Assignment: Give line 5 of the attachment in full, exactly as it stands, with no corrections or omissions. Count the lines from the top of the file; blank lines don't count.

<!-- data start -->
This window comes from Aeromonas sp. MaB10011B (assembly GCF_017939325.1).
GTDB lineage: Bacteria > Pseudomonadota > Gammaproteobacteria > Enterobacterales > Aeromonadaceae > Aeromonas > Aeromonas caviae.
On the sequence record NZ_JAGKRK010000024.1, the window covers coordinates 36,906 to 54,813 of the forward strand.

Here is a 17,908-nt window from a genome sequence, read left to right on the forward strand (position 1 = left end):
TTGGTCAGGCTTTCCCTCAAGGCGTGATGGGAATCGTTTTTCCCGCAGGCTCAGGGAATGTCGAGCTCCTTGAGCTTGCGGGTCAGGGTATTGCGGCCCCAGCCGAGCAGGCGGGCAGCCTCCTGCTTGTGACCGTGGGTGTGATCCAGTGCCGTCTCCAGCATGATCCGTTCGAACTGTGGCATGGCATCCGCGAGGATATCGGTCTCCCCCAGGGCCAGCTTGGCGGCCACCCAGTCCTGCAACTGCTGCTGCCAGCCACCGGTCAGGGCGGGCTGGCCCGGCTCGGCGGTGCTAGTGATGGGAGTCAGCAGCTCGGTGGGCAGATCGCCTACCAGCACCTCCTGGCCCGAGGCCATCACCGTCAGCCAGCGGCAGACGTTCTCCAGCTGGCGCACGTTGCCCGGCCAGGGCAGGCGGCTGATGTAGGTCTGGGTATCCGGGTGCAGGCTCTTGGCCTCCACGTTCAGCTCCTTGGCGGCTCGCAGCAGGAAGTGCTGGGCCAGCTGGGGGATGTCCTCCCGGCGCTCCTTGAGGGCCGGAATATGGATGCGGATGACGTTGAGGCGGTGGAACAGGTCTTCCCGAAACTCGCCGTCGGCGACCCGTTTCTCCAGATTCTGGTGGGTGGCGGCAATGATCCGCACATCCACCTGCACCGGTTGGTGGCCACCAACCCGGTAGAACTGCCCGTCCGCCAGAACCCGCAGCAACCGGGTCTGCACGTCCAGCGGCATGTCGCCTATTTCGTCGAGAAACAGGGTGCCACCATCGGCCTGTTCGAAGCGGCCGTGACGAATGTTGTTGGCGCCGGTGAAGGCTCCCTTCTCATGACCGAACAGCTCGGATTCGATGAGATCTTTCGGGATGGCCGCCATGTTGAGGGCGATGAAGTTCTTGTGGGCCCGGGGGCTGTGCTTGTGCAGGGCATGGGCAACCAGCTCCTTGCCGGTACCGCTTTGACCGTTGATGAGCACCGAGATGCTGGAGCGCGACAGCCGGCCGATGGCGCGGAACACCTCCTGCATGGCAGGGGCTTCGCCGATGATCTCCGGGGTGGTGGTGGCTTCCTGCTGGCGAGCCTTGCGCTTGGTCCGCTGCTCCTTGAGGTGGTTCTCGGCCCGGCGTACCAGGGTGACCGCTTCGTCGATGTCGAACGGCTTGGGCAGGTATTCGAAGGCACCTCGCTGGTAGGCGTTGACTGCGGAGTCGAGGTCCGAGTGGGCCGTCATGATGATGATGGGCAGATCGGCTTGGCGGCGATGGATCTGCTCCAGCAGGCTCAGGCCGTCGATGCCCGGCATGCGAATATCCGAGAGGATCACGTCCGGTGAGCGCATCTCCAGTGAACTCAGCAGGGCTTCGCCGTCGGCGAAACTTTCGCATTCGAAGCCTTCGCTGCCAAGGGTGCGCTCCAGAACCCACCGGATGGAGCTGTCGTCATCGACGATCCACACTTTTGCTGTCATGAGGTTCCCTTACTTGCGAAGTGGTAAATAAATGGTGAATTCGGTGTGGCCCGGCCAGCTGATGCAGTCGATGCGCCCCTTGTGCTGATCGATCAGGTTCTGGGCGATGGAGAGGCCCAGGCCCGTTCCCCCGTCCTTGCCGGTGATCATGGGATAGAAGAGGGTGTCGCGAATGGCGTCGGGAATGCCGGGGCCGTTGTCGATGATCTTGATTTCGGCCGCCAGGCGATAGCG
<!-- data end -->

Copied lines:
TTGGTCAGGCTTTCCCTCAAGGCGTGATGGGAATCGTTTTTCCCGCAGGCTCAGGGAATGTCGAGCTCCTTGAGCTTGCGGGTCAGGGTATTGCGGCCCCAGCCGAGCAGGCGGGCAGCCTCCTGCTTGTGACCGTGGGTGTGATCCAGTGCCGTCTCCAGCATGATCCGTTCGAACTGTGGCATGGCATCCGCGAGGATATCGGTCTCCCCCAGGGCCAGCTTGGCGGCCACCCAGTCCTGCAACTGCTGCTGCCAGCCACCGGTCAGGGCGGGCTGGCCCGGCTCGGCGGTGCTAGTGATGGGAGTCAGCAGCTCGGTGGGCAGATCGCCTACCAGCACCTCCTGGCCCGAGGCCATCACCGTCAGCCAGCGGCAGACGTTCTCCAGCTGGCGCACGTTGCCCGGCCAGGGCAGGCGGCTGATGTAGGTCTGGGTATCCGGGTGCAGGCTCTTGGCCTCCACGTTCAGCTCCTTGGCGGCTCGCAGCAGGAAGTGCTGGGCCAGCTGGGGGATGTCCTCCCGGCGCTCCTTGAGGGCCGGAATATGGATGCGGATGACGTTGAGGCGGTGGAACAGGTCTTCCCGAAACTCGCCGTCGGCGACCCGTTTCTCCAGATTCTGGTGGGTGGCGGCAATGATCCGCACATCCACCTGCACCGGTTGGTGGCCACCAACCCGGTAGAACTGCCCGTCCGCCAGAACCCGCAGCAACCGGGTCTGCACGTCCAGCGGCATGTCGCCTATTTCGTCGAGAAACAGGGTGCCACCATCGGCCTGTTCGAAGCGGCCGTGACGAATGTTGTTGGCGCCGGTGAAGGCTCCCTTCTCATGACCGAACAGCTCGGATTCGATGAGATCTTTCGGGATGGCCGCCATGTTGAGGGCGATGAAGTTCTTGTGGGCCCGGGGGCTGTGCTTGTGCAGGGCATGGGCAACCAGCTCCTTGCCGGTACCGCTTTGACCGTTGATGAGCACCGAGATGCTGGAGCGCGACAGCCGGCCGATGGCGCGGAACACCTCCTGCATGGCAGGGGCTTCGCCGATGATCTCCGGGGTGGTGGTGGCTTCCTGCTGGCGAGCCTTGCGCTTGGTCCGCTGCTCCTTGAGGTGGTTCTCGGCCCGGCGTACCAGGGTGACCGCTTCGTCGATGTCGAACGGCTTGGGCAGGTATTCGAAGGCACCTCGCTGGTAGGCGTTGACTGCGGAGTCGAGGTCCGAGTGGGCCGTCATGATGATGATGGGCAGATCGGCTTGGCGGCGATGGATCTGCTCCAGCAGGCTCAGGCCGTCGATGCCCGGCATGCGAATATCCGAGAGGATCACGTCCGGTGAGCGCATCTCCAGTGAACTCAGCAGGGCTTCGCCGTCGGCGAAACTTTCGCATTCGAAGCCTTCGCTGCCAAGGGTGCGCTCCAGAACCCACCGGATGGAGCTGTCGTCATCGACGATCCACACTTTTGCTGTCATGAGGTTCCCTTACTTGCGAAGTGGTAAATAAATGGTGAATTCGGTGTGGCCCGGCCAGCTGATGCAGTCGATGCGCCCCTTGTGCTGATCGATCAGGTTCTGGGCGATGGAGAGGCCCAGGCCCGTTCCCCCGTCCTTGCCGGTGATCATGGGATAGAAGAGGGTGTCGCGAATGGCGTCGGGAATGCCGGGGCCGTTGTCGATGATCTTGATTTCGGCCGCCAGGCGATAGCG